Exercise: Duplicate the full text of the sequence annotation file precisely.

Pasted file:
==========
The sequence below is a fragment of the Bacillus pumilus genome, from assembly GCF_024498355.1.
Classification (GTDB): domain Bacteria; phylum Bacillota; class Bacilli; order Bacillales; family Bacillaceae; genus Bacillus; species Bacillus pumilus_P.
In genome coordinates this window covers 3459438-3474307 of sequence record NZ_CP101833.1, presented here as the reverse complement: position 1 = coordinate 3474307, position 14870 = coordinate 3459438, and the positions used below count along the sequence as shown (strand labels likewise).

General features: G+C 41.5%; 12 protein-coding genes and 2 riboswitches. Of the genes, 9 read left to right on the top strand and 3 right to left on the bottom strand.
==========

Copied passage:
The sequence below is a fragment of the Bacillus pumilus genome, from assembly GCF_024498355.1.
Classification (GTDB): domain Bacteria; phylum Bacillota; class Bacilli; order Bacillales; family Bacillaceae; genus Bacillus; species Bacillus pumilus_P.
In genome coordinates this window covers 3459438-3474307 of sequence record NZ_CP101833.1, presented here as the reverse complement: position 1 = coordinate 3474307, position 14870 = coordinate 3459438, and the positions used below count along the sequence as shown (strand labels likewise).

General features: G+C 41.5%; 12 protein-coding genes and 2 riboswitches. Of the genes, 9 read left to right on the top strand and 3 right to left on the bottom strand.